So according to Kegan, someone with a third order consciousness can differentiate between themselves and another person, but they also have the ability to abstract, or have and create ideas. They know themselves (self-conscious), but they don’t yet see their ability to self-author or design/create new realities for themselves. They can place themselves in society, but don’t see society as a place or people that is impacted by them. Kegan equates this consciousness as characteristic of the traditionalist (pre-modern) era.

Fourth order consciousness builds on third order’s person ability to abstract by seeing themselves as capable of self-authorship. They see that the society they inhabit is just one society among many societies in the world. They start to see the relationships between relationships – or what you might say they ‘acknowledge boundaries’. Kegan equates this consciousness as characteristic of the modern era.

Now between these two, it’s easy to say “4 is better!” But I have to remember that this model is not for the sake of identifying whose better, but where are we at for the sake of being empathetic with our neighbors. Not to “feel sorry for them” but truly, to walk in their shoes, and demonstrate genuine empathy for each other in a world that is often hostile to different ways of knowing or different ways or learning or “being smart.” I think for Storytellers, I have to step back and think through, “What’s being asked of participants?” They’re asked to be honest, vulnerable, reflective on their life through the lens of these prompts, and see themselves as complex individuals with lots of stories and layers. Basically, they have to ask “Who am I?”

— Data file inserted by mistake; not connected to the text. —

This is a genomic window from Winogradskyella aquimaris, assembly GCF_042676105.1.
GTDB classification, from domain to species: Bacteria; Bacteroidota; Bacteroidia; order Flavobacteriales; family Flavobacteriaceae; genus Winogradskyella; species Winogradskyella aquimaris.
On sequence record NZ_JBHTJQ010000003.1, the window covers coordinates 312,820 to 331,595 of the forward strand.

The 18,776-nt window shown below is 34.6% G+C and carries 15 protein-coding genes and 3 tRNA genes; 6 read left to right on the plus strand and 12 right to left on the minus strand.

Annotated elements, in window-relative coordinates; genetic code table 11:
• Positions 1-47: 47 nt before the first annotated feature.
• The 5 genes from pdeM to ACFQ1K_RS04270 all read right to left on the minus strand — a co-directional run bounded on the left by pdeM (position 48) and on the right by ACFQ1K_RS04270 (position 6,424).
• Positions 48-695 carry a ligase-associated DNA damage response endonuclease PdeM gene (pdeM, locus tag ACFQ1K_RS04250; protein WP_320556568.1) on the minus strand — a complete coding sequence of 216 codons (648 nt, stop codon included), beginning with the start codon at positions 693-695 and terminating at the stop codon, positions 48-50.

Storytellers asks participants to reflect on their life in an identity-forming way. I think this might create some anxiety within third-order thinkers because it’s asking them to not only be conscious of themselves, but be self-authoring, a trait of a 4th order thinker. But what Storytellers could do is provide a frame or a structure within which they can explore these big reflective questions (as expressed by my Prof. Mary Hess). The structure might ease their anxiety, and the questions or prompts might offer just the right amount of challenge to help them move into a 4th order way of thinking.

Photo by Markus Spiske / Design by Alice Mongkongllite for BuzzFeed

Now I don’t believe one small group curriculum can shift a person’s thinking overnight, but it could be one step, albeit small. It might help a person see that in the midst of all their stories, and all their friends’ stories, is a story of God redeeming, sustaining, and breathing through creation – breathing through them.

I think Kegan’s model of the 1st-5th consciousnesses could really provide a richness for thinking through more deeply how a participant might interact with Storytellers. Even though it might be small, it is kind of cool to think that something I created could make a difference, at least a small difference, in how someone sees their life and other’s lives as valuable and beautiful.


Stories: Through Rose-Colored Glasses

Hello friends. I’m not exactly back in a rhythm after my lent practice of writing about mira voce. But an idea has sparked in me a couple months ago that just won’t extinguish.